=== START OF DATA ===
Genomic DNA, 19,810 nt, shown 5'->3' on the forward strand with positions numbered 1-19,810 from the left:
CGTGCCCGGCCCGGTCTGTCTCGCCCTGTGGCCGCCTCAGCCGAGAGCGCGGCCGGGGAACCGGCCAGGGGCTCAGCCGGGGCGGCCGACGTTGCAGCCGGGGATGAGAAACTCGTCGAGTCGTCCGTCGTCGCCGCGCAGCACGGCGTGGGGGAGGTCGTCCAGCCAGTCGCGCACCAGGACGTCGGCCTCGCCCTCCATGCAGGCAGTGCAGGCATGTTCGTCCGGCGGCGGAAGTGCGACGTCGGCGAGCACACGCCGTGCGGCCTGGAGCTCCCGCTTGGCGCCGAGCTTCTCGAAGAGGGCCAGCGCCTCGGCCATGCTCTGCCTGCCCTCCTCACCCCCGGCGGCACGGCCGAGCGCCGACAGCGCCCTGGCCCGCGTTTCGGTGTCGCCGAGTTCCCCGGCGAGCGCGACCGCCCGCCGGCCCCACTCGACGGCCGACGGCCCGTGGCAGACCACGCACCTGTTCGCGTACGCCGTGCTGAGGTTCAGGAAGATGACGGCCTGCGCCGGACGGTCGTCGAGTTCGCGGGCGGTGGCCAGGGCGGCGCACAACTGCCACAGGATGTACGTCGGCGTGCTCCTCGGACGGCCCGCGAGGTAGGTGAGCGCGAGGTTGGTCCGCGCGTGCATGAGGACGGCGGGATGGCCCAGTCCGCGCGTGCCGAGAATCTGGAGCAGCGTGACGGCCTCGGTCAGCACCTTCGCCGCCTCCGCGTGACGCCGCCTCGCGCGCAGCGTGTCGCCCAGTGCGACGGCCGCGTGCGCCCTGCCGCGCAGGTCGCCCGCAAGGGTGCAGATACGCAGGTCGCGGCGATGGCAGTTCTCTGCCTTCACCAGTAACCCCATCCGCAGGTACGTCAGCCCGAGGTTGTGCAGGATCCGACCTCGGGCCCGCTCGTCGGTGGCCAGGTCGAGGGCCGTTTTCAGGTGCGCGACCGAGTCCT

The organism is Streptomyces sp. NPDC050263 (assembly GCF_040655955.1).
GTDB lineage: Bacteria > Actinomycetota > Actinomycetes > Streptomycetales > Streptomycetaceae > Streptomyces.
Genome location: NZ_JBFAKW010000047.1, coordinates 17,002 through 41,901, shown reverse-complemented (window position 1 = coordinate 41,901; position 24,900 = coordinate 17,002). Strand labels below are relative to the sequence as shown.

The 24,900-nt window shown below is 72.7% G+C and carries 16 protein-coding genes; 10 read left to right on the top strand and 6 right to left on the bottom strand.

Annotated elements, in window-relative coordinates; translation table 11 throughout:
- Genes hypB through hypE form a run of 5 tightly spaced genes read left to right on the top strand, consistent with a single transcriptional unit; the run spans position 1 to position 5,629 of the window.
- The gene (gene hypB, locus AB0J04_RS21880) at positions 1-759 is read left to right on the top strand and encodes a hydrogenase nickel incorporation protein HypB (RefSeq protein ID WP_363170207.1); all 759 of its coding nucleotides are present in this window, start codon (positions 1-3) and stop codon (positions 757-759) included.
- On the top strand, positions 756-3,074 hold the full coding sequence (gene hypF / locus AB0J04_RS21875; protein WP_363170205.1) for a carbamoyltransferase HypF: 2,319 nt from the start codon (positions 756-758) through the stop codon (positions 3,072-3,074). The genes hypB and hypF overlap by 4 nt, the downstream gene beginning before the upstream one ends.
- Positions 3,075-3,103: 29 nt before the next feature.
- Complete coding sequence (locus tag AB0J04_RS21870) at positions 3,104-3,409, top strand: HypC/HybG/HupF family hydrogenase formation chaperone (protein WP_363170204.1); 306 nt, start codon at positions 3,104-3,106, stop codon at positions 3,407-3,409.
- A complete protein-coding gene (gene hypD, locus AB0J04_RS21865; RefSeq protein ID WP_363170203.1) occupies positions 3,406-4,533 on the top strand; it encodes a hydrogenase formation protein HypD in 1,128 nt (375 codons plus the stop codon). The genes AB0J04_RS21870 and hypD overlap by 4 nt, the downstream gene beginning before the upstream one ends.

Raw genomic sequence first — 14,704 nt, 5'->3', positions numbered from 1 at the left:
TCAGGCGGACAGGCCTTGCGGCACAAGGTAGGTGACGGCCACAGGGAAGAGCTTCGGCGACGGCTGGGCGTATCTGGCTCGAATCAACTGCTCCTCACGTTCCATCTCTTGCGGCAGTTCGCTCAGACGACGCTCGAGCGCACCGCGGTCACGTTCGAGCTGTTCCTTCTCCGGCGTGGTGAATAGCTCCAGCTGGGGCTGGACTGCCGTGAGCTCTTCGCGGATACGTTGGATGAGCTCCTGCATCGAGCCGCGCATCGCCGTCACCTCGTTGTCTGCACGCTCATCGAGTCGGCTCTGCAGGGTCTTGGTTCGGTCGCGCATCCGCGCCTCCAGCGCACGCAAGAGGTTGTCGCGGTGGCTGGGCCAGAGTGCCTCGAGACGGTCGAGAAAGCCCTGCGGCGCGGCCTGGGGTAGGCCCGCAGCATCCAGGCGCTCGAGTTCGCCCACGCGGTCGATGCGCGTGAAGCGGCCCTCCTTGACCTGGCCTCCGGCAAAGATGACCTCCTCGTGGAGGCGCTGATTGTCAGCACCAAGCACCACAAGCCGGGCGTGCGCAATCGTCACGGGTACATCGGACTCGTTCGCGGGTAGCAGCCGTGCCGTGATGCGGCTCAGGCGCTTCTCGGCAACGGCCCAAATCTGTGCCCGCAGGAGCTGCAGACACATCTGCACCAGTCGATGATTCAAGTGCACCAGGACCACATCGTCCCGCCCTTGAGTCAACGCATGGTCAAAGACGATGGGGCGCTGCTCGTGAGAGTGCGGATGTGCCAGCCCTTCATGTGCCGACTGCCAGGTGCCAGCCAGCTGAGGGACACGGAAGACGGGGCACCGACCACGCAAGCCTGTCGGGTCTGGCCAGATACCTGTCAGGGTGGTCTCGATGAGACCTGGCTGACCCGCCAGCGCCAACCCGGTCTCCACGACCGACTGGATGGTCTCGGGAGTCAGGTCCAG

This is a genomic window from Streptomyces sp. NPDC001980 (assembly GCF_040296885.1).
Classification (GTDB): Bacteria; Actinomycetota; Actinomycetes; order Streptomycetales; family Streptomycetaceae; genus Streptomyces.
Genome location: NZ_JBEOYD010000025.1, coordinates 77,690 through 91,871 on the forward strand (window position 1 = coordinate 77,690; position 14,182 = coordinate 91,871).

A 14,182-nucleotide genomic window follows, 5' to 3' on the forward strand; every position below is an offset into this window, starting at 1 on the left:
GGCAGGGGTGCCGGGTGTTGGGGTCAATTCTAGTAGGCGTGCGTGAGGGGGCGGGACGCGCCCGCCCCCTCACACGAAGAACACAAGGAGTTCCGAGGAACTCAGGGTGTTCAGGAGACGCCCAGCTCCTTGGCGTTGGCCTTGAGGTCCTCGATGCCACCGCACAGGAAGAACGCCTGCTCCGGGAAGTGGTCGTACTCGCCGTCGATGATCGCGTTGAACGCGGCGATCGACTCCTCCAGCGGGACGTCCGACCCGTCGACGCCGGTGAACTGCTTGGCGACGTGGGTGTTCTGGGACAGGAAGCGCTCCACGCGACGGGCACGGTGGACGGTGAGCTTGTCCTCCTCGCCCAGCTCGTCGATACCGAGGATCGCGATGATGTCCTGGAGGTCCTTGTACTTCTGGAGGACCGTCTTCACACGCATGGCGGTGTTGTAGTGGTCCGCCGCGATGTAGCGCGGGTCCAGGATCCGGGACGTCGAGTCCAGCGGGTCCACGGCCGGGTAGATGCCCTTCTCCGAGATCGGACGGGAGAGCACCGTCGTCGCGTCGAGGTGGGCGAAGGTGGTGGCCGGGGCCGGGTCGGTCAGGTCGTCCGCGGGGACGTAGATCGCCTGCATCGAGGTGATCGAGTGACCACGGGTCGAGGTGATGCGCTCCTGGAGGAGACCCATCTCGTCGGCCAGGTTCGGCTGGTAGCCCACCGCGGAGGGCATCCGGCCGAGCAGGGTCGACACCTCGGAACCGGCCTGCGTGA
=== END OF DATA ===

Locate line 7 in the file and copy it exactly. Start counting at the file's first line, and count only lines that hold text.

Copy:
Annotated elements, in window-relative coordinates; translation table 11 throughout: